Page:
Page:EB1911 - Volume 25.djvu/92

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telegraphing for both is done on a single Morse circuit. In the United Kingdom the practice is to have separate apparatus and separate wires for each track.

In the simple block system it is clearly possible for a signal- man, through carelessness, forgetfulness, or other cause, and in disregard of the indications of his telegraph instruments, ft/ocfc"*" " so t0 l° wer his signals as to admit a second train into the block section before the first has left it, and that without the driver of either train being aware of the fact. To eliminate as far as possible the chance of such an occurrence, which is directly opposed to the essence of the block system and may obviously lead to a collision, the locking of the mechanical signals with the electrical block instruments was introduced in England by W. R. Sykes about 1876, the apparatus being so arranged that a signalman at one end of a section is physically unable to lower his signals to let a train enter that section until they have been released electrically from the cabin at the other end. The starting signal at a block section A cannot be lowered until the signalman at the next station B , by means of an electric circuit, unlocks the lever in connexion with it. In so doing he breaks the unlocking circuit at his own station, and this break is restored only on the arrival of the train for which the unlocking was performed, the wheels of the train acting through a lever or by a short rail circuit. Valuable improvements have been made in this machine by Patenall, Coleman and others, and these are in use in America, where the system is known as the " con- trolled manual." The passage of a train is also made to set a signal at "stop" automatically, by disconnecting the rod between the signal and its lever. The connexion cannot be restored by the signalman ; it must be done by an electro-magnet brought into action by the train as it passes the next block station.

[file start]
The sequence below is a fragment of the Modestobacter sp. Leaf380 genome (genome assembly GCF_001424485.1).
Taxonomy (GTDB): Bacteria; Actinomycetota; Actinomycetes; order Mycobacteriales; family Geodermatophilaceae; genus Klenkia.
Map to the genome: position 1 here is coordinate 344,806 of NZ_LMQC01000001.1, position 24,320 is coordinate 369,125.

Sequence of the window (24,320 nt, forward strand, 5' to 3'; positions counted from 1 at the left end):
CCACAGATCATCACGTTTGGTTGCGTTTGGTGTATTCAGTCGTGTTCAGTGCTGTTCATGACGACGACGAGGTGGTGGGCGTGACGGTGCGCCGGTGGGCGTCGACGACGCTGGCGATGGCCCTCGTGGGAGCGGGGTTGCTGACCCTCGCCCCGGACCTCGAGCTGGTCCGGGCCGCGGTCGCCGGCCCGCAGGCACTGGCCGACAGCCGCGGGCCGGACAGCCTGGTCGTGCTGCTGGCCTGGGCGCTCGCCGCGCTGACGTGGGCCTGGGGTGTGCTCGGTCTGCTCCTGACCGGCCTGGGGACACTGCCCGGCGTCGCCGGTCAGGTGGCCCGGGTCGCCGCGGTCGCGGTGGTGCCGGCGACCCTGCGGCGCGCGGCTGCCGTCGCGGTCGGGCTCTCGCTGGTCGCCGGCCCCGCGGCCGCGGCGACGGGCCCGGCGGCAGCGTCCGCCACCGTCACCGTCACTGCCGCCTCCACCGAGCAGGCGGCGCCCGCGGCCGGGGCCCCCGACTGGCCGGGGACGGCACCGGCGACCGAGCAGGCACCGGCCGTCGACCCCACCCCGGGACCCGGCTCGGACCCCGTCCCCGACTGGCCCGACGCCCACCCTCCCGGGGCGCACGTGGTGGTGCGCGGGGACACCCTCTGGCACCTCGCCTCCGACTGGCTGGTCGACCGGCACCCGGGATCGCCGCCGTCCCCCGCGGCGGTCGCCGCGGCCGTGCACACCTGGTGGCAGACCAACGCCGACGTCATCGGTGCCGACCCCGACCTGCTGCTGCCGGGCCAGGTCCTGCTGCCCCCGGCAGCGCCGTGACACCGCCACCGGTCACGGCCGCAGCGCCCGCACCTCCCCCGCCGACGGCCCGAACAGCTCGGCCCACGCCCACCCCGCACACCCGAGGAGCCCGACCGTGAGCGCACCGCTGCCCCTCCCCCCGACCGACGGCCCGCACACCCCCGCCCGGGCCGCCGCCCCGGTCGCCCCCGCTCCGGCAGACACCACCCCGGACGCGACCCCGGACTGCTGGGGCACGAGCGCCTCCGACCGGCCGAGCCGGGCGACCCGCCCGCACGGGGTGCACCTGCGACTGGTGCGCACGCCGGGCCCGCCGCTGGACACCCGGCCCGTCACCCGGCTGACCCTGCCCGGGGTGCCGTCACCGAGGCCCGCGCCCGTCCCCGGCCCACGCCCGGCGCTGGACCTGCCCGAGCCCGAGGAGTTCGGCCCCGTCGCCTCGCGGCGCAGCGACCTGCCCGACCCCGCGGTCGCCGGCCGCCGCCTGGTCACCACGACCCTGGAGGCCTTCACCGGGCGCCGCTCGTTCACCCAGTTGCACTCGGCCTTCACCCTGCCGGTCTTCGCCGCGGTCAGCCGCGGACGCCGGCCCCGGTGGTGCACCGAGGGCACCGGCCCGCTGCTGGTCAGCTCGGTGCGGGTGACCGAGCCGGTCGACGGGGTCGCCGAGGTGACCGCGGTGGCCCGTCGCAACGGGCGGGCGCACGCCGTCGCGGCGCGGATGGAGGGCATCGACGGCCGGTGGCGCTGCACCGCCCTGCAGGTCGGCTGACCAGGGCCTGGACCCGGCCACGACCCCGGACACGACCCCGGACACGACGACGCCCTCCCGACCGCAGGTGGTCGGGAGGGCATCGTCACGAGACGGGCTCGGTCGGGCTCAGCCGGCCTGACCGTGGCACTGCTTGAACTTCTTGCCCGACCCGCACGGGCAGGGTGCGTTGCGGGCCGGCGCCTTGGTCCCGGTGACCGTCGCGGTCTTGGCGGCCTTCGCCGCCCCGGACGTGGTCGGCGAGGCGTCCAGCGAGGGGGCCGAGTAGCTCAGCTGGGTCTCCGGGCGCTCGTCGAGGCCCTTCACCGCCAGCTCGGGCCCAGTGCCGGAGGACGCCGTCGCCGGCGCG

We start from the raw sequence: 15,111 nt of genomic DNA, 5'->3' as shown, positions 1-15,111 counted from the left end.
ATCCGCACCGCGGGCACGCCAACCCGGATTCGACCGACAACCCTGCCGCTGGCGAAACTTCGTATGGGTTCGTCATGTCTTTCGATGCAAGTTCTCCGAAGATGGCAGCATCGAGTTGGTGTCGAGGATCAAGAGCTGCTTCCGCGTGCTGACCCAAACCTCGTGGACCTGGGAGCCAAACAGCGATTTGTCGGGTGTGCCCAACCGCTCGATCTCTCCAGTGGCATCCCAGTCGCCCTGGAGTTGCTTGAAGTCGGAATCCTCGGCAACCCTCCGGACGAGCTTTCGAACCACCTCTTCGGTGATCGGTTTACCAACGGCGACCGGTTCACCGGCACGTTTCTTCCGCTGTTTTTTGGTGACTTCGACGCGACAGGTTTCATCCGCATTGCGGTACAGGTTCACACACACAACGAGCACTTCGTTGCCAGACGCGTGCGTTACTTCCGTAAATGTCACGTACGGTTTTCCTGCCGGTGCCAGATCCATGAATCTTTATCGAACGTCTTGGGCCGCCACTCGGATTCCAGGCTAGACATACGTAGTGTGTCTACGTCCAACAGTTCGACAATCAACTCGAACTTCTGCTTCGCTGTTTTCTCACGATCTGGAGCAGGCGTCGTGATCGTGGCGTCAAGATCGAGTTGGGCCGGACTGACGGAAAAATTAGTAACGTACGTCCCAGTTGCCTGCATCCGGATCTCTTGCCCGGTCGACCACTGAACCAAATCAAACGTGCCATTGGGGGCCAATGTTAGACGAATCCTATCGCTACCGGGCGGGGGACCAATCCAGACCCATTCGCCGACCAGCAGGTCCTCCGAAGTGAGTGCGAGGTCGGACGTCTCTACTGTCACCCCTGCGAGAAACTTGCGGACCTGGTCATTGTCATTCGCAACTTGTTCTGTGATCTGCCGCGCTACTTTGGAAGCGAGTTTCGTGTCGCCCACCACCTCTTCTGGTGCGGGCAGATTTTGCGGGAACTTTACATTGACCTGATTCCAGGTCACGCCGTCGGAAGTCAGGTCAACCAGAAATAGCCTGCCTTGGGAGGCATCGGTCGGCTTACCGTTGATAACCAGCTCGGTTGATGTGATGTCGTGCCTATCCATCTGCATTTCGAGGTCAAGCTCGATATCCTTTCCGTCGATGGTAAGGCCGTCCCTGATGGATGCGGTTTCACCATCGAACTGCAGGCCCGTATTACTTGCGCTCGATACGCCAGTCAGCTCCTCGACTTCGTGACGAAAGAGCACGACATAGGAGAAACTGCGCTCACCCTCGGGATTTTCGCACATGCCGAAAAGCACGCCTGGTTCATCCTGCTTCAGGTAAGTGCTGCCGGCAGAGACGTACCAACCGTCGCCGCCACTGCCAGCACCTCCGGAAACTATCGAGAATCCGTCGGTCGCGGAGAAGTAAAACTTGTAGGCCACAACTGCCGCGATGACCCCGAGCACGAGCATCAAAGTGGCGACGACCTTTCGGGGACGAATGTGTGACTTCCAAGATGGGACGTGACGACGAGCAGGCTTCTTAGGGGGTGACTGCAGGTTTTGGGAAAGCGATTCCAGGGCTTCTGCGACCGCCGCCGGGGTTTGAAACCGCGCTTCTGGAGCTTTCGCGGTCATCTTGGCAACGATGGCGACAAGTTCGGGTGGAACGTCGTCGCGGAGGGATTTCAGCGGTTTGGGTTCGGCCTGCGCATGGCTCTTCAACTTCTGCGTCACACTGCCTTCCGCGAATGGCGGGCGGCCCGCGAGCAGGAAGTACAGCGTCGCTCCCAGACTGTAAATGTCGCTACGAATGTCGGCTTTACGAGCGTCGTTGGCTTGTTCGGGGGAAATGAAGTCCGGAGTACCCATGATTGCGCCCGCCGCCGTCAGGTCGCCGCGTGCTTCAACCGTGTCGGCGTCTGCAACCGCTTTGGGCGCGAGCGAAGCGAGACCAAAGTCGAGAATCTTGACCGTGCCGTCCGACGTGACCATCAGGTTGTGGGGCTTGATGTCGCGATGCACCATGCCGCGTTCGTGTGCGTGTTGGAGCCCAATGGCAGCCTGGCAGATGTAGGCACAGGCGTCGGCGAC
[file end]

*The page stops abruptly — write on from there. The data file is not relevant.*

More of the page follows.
The block system is used on single as well as on double lines. In the United Kingdom and in Australia the means for pre- venting collisions between trains running towards each other on single-track railways is the " staff system." The staff, suitably inscribed, is delivered to the engine-driver at station A, and constitutes his authority to occupy the main track between that station and station B. On reaching B he surrenders the staff, and receives another one which gives him the right to the road between B and C. If there are two or more trains to be moved, all except the last one receive tickets, which belong to that particular staff. The staff system requires no telegraph; but to obviate the incon- venience of sometimes finding the staff at the wrong end of the road, electric staff apparatus has been devised. Staffs (or tablets) in any desired number are kept at each of the two stations, and are locked in a cabinet automatically controlled, through electro-magnets, by apparatus in the cabinet at the other station ; and a staff (or tablet) being taken out at one station, a second one cannot be taken out at either station until this first one is re- turned to the magazine at one station or the other. Thus there is a complete block system. By simple " catching apparatus " on the engine, staffs or tablets may be delivered to trains moving at a good speed.